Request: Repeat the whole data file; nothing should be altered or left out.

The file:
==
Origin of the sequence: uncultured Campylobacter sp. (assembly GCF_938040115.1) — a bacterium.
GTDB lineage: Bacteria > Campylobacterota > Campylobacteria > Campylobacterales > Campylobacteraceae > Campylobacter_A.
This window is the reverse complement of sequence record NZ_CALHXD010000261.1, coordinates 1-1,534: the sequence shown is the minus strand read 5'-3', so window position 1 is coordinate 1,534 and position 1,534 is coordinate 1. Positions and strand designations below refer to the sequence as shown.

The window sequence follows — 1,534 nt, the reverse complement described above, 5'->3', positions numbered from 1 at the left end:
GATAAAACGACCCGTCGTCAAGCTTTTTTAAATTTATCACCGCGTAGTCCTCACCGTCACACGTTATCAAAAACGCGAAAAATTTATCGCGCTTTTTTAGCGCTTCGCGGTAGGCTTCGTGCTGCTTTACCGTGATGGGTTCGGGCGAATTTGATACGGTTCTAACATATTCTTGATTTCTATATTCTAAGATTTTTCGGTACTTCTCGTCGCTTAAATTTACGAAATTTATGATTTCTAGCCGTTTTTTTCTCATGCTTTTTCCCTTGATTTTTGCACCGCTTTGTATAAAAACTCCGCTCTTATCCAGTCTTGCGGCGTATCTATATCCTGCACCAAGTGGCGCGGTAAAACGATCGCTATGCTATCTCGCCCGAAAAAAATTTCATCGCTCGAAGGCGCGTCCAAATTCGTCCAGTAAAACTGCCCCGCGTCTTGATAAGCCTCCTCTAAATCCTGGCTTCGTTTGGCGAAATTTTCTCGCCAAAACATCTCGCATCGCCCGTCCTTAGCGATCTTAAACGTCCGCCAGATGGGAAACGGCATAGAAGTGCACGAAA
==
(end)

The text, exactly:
Origin of the sequence: uncultured Campylobacter sp. (assembly GCF_938040115.1) — a bacterium.
GTDB lineage: Bacteria > Campylobacterota > Campylobacteria > Campylobacterales > Campylobacteraceae > Campylobacter_A.
This window is the reverse complement of sequence record NZ_CALHXD010000261.1, coordinates 1-1,534: the sequence shown is the minus strand read 5'-3', so window position 1 is coordinate 1,534 and position 1,534 is coordinate 1. Positions and strand designations below refer to the sequence as shown.

The window sequence follows — 1,534 nt, the reverse complement described above, 5'->3', positions numbered from 1 at the left end:
GATAAAACGACCCGTCGTCAAGCTTTTTTAAATTTATCACCGCGTAGTCCTCACCGTCACACGTTATCAAAAACGCGAAAAATTTATCGCGCTTTTTTAGCGCTTCGCGGTAGGCTTCGTGCTGCTTTACCGTGATGGGTTCGGGCGAATTTGATACGGTTCTAACATATTCTTGATTTCTATATTCTAAGATTTTTCGGTACTTCTCGTCGCTTAAATTTACGAAATTTATGATTTCTAGCCGTTTTTTTCTCATGCTTTTTCCCTTGATTTTTGCACCGCTTTGTATAAAAACTCCGCTCTTATCCAGTCTTGCGGCGTATCTATATCCTGCACCAAGTGGCGCGGTAAAACGATCGCTATGCTATCTCGCCCGAAAAAAATTTCATCGCTCGAAGGCGCGTCCAAATTCGTCCAGTAAAACTGCCCCGCGTCTTGATAAGCCTCCTCTAAATCCTGGCTTCGTTTGGCGAAATTTTCTCGCCAAAACATCTCGCATCGCCCGTCCTTAGCGATCTTAAACGTCCGCCAGATGGGAAACGGCATAGAAGTGCACGAAA